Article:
What's interesting to me about you as a human being is that you are extraordinarily unjudgmental and extraordinarily curious. You look at the world in a very phenomenological way and you don't judge it. You just kind of experience what it is and you go into it, and you're also enthusiastic. So, why not be that in front of an audience? Why not be that naked and give them the benefit of the doubt that they'll respond to you just like I do and just like your friends do?

I'm suggesting that the persona is a self-conscious response that we all do - we all have little tricks that we run when we get insecure. But behind those tricks is a self-judgment, is a self-derogation, that somehow who we are is not worthy. This is what Carlos Castaneda was getting at when he said, "The self just presents itself." You've spent a lifetime at it and Stewart Brand leaks out of everything you do. Effortlessly. Now, if you try to cover that with something or superimpose it with something, (a) we're going to see that it's a superimposition and (b) it's going to be less interesting, because you're going to have less of your complexity around.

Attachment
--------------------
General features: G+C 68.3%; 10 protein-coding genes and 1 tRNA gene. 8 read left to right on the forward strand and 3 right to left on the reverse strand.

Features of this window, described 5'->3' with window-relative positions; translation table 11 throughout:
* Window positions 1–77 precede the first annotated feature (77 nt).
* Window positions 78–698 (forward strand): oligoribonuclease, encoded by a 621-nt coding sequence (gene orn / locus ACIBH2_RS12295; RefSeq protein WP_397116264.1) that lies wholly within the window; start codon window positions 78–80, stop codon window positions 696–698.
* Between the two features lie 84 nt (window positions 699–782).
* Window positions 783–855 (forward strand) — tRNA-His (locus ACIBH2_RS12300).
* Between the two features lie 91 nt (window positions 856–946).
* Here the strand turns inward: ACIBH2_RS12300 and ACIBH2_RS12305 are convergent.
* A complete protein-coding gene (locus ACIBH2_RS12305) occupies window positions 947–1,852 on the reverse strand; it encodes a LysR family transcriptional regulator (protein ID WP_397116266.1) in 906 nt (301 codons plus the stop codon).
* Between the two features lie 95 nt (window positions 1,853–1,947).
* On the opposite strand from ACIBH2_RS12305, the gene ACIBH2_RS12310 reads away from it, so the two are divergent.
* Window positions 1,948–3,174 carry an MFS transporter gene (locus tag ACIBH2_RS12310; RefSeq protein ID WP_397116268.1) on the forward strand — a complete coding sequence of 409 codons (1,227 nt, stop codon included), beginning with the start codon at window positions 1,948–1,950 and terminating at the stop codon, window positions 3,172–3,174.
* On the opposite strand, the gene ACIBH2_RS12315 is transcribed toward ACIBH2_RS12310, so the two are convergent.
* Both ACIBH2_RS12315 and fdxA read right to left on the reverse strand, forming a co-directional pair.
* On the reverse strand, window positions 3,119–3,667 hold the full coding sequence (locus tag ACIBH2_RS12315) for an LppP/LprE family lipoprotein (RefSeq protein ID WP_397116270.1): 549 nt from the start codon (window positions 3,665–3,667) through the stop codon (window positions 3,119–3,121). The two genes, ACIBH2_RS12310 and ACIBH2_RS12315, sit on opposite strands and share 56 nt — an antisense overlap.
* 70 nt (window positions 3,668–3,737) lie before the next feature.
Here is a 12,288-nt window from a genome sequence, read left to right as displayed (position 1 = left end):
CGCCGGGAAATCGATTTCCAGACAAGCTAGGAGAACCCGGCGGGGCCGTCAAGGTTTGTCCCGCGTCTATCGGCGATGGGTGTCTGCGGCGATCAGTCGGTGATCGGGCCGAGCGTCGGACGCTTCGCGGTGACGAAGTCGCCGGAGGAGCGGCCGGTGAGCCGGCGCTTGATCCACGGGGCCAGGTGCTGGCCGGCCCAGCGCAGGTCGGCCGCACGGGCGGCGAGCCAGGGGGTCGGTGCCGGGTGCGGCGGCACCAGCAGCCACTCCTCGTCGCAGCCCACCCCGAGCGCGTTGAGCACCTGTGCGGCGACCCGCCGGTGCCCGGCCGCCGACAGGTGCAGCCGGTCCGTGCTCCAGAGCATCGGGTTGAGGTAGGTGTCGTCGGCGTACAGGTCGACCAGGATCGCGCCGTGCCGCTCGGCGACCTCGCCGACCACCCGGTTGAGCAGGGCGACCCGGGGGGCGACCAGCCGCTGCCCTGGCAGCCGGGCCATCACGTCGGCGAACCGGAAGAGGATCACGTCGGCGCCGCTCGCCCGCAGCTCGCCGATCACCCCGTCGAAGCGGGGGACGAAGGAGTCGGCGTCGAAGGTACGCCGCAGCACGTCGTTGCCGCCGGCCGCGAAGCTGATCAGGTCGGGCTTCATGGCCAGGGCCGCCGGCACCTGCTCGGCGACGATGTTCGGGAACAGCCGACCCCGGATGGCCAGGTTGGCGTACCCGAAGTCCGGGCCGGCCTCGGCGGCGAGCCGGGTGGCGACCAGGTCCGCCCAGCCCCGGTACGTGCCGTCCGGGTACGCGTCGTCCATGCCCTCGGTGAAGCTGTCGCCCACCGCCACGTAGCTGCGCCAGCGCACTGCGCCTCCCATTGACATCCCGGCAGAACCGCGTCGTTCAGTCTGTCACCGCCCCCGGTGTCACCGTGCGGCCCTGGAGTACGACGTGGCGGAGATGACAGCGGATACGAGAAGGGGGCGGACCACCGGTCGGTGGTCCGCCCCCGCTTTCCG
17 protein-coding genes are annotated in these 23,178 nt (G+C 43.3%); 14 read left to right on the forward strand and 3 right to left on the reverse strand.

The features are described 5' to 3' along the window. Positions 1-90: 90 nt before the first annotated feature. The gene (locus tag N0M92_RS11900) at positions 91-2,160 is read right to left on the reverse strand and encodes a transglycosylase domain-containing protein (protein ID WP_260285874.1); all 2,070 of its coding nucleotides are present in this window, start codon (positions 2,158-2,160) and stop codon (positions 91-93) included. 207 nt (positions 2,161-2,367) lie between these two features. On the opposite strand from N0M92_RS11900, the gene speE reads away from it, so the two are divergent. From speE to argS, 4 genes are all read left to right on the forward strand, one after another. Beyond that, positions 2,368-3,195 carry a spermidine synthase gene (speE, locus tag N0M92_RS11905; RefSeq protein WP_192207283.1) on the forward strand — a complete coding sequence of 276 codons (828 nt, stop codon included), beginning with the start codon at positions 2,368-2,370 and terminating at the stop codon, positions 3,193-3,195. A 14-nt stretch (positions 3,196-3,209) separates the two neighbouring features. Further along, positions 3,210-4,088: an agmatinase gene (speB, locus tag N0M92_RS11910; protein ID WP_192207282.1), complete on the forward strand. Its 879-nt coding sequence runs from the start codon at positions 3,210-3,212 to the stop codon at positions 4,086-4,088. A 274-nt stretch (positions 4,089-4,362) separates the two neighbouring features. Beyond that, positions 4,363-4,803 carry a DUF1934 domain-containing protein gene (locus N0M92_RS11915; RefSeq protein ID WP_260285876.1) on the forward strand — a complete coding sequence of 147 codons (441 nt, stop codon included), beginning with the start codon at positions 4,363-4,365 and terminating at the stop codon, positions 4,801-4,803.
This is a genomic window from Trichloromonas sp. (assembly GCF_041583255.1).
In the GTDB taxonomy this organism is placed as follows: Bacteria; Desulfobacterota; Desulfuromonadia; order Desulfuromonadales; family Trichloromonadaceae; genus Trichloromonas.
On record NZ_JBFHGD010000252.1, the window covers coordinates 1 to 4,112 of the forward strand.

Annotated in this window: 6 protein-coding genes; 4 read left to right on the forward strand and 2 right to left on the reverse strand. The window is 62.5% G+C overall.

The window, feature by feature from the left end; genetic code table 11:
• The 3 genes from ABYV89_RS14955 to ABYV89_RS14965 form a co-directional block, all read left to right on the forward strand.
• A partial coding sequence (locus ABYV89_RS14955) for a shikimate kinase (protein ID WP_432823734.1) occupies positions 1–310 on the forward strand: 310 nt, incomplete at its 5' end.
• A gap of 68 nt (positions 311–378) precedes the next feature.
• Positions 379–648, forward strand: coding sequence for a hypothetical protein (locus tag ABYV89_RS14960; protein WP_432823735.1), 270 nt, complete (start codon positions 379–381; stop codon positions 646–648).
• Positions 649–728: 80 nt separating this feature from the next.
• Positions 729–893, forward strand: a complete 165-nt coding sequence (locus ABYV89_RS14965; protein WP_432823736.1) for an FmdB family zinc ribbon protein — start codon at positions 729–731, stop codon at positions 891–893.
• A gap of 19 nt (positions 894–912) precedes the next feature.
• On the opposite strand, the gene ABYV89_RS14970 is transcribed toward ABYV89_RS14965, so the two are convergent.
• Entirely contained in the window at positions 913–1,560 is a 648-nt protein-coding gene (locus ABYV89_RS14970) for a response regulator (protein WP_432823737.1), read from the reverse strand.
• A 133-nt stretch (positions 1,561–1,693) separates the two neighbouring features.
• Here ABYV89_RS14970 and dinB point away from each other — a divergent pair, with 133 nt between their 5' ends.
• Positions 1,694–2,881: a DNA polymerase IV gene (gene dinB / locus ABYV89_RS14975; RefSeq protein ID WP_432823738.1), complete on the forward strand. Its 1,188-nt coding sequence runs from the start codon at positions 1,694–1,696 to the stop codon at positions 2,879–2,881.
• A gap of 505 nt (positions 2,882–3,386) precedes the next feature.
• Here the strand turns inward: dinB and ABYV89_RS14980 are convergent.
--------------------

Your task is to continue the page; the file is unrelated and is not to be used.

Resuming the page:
That's why I try taking a breath and letting it out and reading a line. And if I don't like what I find, I take another breath and I let it out and I find another feeling. Because that's an infinite well down there. That's never going to dry up on me, ever ever ever. The only thing you don't ever want to do is give up the gifts of your imagination, and the way that you give up the gifts of your imagination and the way that we all invalidate them is, we censor them. You get an impulse to laugh during a marriage proposal, and you censor it. You feel it's inappropriate. Where in fact if you laughed it might open up some well. You might burst into tears the next moment.